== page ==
We’re all for One Nation – but which Nation?

one-nation-bThere seems to be an even greater than usual degree of confusion from the Unionist parties when it comes to the use of the word nation. David Cameron illustrated this in his keynote speech to the Tory party conference last month. When urging Scotland to stay in the UK he had this gem of a sentence. “We want us to stick together. Think of all we’ve achieved together, all the things we can do together. The nation, as one. Our Kingdom – united.” (my emphasis) Here it is quite clear that the one nation is the UK. Which sits a bit oddly with the notion, also favoured by many Unionists, that the UK is a multi-national country. We cannot really be both.

The term One Nation has recently been taken on board by the Labour party. A prominent part of that party now openly promotes Labour as the One Nation party. They have even produced a booklet – One Nation Labour. You can read it here. It is quite a fascinating read, more for what is left out, rather than for what it says. For nowhere in its 23 chapters is there any meaningful reference to Scotland, Wales or Northern Ireland. Which is particularly odd, given the extent to which policy in these three “nations” has diverged from England. It is even odder in light of the forthcoming referendum on Scottish independence.

Labour’s version of One Nation seems to be contradictory at its very heart. While the articles in the booklet often use the term Britain or Great Britain, much of the content can only refer to England in our new devolution world. It is perhaps most revealing that the only chapter which is specifically about a nation is about England, in the chapter entitled, One Nation Labour needs to re-engage with the English question. (my emphasis)

It gets even more confusing when one gets away from the One Nation Labour faction. The New Statesman had a recent cover with the headline “Can Milliband speak for England?”. On the other hand we have Andy Burnham, the shadow Health secretary at Westminster, calling for common policies across the whole of the UK. This latter call is very strange indeed. It seems to betray an ignorance of the history of the NHS, which has since its inception always been different in Scotland. Andy Burnham also seems to be ignorant of the very strong support that Scottish people have repeatedly shown for our separate NHS.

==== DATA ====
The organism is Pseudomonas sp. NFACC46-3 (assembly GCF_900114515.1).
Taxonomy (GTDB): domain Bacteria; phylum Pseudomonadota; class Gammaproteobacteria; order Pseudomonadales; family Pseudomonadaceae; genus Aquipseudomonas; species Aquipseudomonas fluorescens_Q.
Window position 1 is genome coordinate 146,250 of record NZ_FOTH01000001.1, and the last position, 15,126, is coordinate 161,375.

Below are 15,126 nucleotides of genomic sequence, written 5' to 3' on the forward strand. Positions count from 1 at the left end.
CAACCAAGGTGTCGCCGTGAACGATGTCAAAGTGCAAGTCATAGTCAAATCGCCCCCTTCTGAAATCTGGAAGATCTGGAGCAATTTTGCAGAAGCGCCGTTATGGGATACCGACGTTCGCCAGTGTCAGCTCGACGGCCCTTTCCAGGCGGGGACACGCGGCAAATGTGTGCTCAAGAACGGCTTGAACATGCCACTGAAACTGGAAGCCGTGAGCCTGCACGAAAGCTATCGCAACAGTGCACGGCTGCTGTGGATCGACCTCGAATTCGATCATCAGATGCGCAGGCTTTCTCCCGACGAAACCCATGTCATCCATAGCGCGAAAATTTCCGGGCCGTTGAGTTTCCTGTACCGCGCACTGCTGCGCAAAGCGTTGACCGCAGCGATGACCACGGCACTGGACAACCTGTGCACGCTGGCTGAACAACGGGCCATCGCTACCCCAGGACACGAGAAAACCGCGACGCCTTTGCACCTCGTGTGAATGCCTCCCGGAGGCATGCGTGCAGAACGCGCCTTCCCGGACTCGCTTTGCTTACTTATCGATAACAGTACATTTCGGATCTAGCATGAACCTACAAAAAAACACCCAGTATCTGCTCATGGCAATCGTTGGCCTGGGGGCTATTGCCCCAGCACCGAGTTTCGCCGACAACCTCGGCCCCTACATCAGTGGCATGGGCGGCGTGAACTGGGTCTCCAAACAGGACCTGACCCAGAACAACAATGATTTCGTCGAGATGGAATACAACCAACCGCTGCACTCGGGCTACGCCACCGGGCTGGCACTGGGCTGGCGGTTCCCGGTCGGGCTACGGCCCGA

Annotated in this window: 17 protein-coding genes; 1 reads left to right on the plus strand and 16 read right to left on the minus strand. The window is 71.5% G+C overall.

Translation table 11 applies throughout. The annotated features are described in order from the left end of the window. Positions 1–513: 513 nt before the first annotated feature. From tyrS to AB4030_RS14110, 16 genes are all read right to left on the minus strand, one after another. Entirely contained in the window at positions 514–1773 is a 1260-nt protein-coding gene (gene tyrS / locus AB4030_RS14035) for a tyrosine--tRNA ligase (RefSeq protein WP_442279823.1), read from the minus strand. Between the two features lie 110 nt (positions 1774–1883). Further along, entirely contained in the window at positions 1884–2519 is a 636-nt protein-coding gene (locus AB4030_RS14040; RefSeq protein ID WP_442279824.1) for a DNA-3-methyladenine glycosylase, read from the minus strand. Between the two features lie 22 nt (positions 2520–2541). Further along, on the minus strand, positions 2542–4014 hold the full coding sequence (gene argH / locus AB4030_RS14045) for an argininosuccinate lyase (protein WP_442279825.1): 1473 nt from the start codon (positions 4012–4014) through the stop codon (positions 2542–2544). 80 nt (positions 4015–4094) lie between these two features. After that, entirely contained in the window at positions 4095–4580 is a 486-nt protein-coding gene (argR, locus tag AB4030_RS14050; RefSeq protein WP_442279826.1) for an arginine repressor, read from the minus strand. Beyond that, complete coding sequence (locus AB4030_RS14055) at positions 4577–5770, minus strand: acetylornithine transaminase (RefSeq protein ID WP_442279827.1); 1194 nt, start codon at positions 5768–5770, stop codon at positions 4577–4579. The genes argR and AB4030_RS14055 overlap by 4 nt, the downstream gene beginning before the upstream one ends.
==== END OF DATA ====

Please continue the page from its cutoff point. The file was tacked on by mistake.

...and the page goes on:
The LibDems would appear to be the only UK party with a clear policy on constitutional matters. They are in favour of a federal UK. However, they have never sought to implement this policy, even when way back in the days they were the governing party. Recently they do not seem to have made any attempt whatsoever to put forward an actual proposal for a federal UK. For one of the major difficulties of federalism is how do you create a partnership of equals among the four very different component parts of the UK. There is also the not inconsiderable difficulty that a federal UK can only come about if one or other of Labour or the Tories were to support it. To date neither party has shown the slightest interest in federalism. So in effect the LibDems are left to propose something that they will never be in a position to deliver, at least not on their own.

The conflicting views from the three Unionist parties highlights one of the gravest weakness in the No campaign. There is no coherent vision of what kind of UK they want to preserve. Pretending that the UK is simply one nation is not likely to prove very appealing to the many Scots who regard Scotland as a nation. I imagine many people in Wales have a similar view of Wales as a nation. Even if they want Scotland to remain in the UK, they may not take too well with Cameron’s dismissal of Scotland as a nation.

Labour seems to be the most confused as their One Nation rhetoric suggests. The more Labour appears to be focussing all its efforts on winning back voters in England, with polices that are at odds with majority opinion in Scotland, the more they risk alienating their voters here. This is confirmed by the trends in opinion polls, which show Labour consistently behind the SNP.

There is also the small matter of what the future holds for the UK. Is it to be one with further devolution or is it to be one in which there will be less devolution. Some in both Labour and the Tory parties have already suggested that some powers could be handed back to Westminster. As the referendum date gets closer, all the Unionist parties will be under greater and greater pressure to spell out in detail just what kind of UK they want us to remain in. I look forward with keen anticipation to what they have to say.

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